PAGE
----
Format

Send to

Choose Destination
Gastroenterology. 1996 Dec;111(6):1645-53.

Increased hepatocyte CYP2E1 expression in a rat nutritional model of hepatic steatosis with inflammation.

Author information

1
Storr Liver Unit, Department of Gastroenterology and Hepatology, University of Sydney, Westmead Hospital, New South Wales, Australia.

Abstract

BACKGROUND & AIMS:

Nonalcoholic steatohepatitis is morphologically identical to alcoholic hepatitis and has multiple etiologic associations and an unknown pathogenesis. The present study used a rat nutritional model of hepatic steatosis with inflammation to test the hypothesis that induction of the alcohol-inducible hepatic cytochrome P450 (CYP) 2E1 is associated with production of steatohepatitis.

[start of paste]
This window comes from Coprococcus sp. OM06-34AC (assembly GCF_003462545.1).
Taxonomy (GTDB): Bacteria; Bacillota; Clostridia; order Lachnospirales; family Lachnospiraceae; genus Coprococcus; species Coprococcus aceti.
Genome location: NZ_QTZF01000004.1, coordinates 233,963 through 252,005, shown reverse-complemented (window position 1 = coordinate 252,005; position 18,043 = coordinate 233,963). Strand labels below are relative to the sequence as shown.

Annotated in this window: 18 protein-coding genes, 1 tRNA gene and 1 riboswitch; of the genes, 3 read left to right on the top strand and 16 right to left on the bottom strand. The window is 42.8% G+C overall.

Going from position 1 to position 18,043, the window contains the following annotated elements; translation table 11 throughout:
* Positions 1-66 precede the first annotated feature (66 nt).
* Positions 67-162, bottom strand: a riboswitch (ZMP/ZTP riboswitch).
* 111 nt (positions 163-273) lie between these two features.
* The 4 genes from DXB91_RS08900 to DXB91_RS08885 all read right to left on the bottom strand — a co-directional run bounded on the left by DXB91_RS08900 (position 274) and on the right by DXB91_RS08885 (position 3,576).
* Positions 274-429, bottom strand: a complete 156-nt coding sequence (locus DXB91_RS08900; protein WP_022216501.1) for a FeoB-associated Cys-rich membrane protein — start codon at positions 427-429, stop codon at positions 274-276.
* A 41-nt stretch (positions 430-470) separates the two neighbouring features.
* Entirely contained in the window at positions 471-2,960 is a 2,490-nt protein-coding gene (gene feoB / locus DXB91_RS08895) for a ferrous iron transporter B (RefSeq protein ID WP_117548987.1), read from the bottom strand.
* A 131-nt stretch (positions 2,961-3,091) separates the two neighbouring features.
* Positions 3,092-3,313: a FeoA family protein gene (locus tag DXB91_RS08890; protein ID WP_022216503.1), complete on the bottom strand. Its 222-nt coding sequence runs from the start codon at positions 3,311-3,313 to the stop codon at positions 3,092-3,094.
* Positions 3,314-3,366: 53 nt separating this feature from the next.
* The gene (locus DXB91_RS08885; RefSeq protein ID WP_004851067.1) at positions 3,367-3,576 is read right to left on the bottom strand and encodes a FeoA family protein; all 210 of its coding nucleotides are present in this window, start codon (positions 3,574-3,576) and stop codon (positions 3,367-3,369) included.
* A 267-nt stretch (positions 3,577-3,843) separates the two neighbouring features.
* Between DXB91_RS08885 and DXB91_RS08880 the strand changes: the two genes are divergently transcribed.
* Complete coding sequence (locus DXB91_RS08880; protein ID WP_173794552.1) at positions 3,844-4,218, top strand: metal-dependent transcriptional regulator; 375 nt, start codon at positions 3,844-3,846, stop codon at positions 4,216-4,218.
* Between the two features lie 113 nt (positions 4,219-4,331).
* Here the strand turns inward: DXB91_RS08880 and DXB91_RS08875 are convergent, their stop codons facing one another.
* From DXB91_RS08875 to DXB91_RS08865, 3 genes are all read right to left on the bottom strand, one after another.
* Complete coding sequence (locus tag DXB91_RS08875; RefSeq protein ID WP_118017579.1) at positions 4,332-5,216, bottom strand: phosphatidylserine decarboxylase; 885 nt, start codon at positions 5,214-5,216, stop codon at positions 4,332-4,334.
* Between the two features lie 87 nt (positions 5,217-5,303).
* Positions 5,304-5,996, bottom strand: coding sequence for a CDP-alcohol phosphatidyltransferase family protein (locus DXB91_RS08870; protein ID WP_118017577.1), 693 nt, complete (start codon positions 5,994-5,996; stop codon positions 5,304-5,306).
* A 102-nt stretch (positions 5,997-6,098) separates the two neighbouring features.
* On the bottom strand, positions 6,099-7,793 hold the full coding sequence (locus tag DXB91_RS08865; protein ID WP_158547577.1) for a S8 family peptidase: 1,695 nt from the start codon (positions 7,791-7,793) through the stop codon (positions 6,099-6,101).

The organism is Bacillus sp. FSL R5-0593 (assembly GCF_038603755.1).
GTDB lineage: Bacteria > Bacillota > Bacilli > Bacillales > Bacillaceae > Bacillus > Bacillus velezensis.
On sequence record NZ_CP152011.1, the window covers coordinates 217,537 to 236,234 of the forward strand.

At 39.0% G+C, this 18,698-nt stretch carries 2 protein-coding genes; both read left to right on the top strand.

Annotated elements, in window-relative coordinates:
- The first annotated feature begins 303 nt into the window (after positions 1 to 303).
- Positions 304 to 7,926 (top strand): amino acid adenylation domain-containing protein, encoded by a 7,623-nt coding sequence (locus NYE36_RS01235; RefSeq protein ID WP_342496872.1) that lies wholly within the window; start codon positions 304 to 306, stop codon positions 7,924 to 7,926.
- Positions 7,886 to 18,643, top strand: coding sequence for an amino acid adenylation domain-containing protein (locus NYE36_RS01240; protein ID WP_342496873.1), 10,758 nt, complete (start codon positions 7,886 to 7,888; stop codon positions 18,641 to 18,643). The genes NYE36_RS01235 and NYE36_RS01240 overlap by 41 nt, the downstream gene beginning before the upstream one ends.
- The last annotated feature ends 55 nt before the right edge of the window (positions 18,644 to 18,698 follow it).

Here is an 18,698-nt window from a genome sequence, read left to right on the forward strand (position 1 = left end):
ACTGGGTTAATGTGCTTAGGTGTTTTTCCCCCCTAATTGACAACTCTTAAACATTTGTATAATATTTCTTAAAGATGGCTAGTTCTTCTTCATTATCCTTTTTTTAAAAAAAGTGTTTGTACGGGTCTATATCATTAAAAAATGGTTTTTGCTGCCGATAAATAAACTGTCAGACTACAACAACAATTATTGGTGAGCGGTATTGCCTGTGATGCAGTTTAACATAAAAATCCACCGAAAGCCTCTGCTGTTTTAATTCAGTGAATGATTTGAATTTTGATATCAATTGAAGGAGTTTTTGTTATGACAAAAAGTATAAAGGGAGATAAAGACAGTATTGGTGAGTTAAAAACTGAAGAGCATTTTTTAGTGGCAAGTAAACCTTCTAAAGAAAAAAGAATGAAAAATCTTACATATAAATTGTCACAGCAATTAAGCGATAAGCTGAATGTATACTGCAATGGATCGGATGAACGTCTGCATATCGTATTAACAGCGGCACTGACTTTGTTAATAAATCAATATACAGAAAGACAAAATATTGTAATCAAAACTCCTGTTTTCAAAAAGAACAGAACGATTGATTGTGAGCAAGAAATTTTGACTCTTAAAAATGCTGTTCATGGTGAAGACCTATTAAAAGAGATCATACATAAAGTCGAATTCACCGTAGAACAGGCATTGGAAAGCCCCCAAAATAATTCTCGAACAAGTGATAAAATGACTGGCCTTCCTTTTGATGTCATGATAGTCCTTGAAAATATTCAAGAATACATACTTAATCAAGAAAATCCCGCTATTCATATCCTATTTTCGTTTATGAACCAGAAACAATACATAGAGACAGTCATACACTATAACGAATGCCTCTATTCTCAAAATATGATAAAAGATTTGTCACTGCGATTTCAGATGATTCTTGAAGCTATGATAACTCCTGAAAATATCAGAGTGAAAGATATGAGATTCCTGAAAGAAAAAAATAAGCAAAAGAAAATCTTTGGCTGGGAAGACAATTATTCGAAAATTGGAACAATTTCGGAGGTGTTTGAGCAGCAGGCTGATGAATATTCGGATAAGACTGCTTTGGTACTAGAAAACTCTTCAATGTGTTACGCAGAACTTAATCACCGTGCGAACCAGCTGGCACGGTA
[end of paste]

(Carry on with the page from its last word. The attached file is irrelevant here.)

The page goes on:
METHODS:

Rats received a diet devoid of methionine-choline. CYP2E1 protein was detected in liver sections by immunohistochemistry and in hepatic microsomal fractions by immunoblotting; CYP2E1 activity was detected by N-demethylation of N,N-dimethylnltrosamine (NDMA). CYP2E1 messenger RNA was analyzed by Northern blotting and slot blot hybridization.

RESULTS:

After 4 weeks of methionine-choline devoid diet, macrovesicular steatosis and an inflammatory infiltrate were prominent in hepatic acinar zone 3. CYP2E1 immunostaining was increased and had a more extensive acinar distribution corresponding to that of the steatosis. Microsomal CYP2E1 protein, NDMA activity, and hepatic CYP2E1 messenger RNA levels were all correspondingly increased.

CONCLUSIONS:

CYP2E1 is induced, partly at a pretranslational level, in this experimental form of steatohepatitis. The finding of biochemical and histological similarities between this nutritional model of hepatic steatosis with inflammation and alcoholic hepatitis indicates possible clues to common pathogenetic mechanisms. The relevance of this finding to human nonalcoholic steatohepatitis remains uncertain and requires further investigation of human liver specimens.

PMID:
8942745
[Indexed for MEDLINE]

Supplemental Content

Full text links

Icon for Elsevier Science
Loading ...
Support Center